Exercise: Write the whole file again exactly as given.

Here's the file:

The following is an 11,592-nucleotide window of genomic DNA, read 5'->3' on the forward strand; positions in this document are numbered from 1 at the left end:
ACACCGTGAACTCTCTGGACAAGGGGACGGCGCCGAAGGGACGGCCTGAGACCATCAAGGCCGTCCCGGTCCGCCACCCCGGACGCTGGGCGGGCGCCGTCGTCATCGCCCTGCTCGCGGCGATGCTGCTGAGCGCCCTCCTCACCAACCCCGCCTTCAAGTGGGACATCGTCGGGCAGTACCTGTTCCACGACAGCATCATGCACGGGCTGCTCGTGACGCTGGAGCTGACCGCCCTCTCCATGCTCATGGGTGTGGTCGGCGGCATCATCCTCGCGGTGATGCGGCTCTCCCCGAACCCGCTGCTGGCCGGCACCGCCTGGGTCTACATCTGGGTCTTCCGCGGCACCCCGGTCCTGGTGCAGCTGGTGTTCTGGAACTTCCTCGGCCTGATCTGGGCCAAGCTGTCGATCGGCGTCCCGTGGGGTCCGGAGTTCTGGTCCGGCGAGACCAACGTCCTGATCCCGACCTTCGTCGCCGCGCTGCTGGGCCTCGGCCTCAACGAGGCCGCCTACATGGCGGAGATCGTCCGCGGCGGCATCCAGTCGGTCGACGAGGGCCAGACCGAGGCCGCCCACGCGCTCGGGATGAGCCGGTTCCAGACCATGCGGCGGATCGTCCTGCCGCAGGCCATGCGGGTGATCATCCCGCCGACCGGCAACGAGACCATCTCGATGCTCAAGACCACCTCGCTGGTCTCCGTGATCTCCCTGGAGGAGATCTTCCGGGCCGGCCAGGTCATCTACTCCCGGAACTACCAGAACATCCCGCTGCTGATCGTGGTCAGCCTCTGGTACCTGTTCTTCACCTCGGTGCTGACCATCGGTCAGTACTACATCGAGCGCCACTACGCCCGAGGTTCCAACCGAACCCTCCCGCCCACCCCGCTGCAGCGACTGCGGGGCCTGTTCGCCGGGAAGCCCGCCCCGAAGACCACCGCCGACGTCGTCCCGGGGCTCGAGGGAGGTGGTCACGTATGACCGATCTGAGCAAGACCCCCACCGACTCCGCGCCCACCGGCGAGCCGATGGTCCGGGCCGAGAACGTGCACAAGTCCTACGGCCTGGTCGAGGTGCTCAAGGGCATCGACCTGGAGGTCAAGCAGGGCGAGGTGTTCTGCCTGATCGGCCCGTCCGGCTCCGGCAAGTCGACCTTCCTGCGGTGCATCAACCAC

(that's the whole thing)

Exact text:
The following is an 11,592-nucleotide window of genomic DNA, read 5'->3' on the forward strand; positions in this document are numbered from 1 at the left end:
ACACCGTGAACTCTCTGGACAAGGGGACGGCGCCGAAGGGACGGCCTGAGACCATCAAGGCCGTCCCGGTCCGCCACCCCGGACGCTGGGCGGGCGCCGTCGTCATCGCCCTGCTCGCGGCGATGCTGCTGAGCGCCCTCCTCACCAACCCCGCCTTCAAGTGGGACATCGTCGGGCAGTACCTGTTCCACGACAGCATCATGCACGGGCTGCTCGTGACGCTGGAGCTGACCGCCCTCTCCATGCTCATGGGTGTGGTCGGCGGCATCATCCTCGCGGTGATGCGGCTCTCCCCGAACCCGCTGCTGGCCGGCACCGCCTGGGTCTACATCTGGGTCTTCCGCGGCACCCCGGTCCTGGTGCAGCTGGTGTTCTGGAACTTCCTCGGCCTGATCTGGGCCAAGCTGTCGATCGGCGTCCCGTGGGGTCCGGAGTTCTGGTCCGGCGAGACCAACGTCCTGATCCCGACCTTCGTCGCCGCGCTGCTGGGCCTCGGCCTCAACGAGGCCGCCTACATGGCGGAGATCGTCCGCGGCGGCATCCAGTCGGTCGACGAGGGCCAGACCGAGGCCGCCCACGCGCTCGGGATGAGCCGGTTCCAGACCATGCGGCGGATCGTCCTGCCGCAGGCCATGCGGGTGATCATCCCGCCGACCGGCAACGAGACCATCTCGATGCTCAAGACCACCTCGCTGGTCTCCGTGATCTCCCTGGAGGAGATCTTCCGGGCCGGCCAGGTCATCTACTCCCGGAACTACCAGAACATCCCGCTGCTGATCGTGGTCAGCCTCTGGTACCTGTTCTTCACCTCGGTGCTGACCATCGGTCAGTACTACATCGAGCGCCACTACGCCCGAGGTTCCAACCGAACCCTCCCGCCCACCCCGCTGCAGCGACTGCGGGGCCTGTTCGCCGGGAAGCCCGCCCCGAAGACCACCGCCGACGTCGTCCCGGGGCTCGAGGGAGGTGGTCACGTATGACCGATCTGAGCAAGACCCCCACCGACTCCGCGCCCACCGGCGAGCCGATGGTCCGGGCCGAGAACGTGCACAAGTCCTACGGCCTGGTCGAGGTGCTCAAGGGCATCGACCTGGAGGTCAAGCAGGGCGAGGTGTTCTGCCTGATCGGCCCGTCCGGCTCCGGCAAGTCGACCTTCCTGCGGTGCATCAACCAC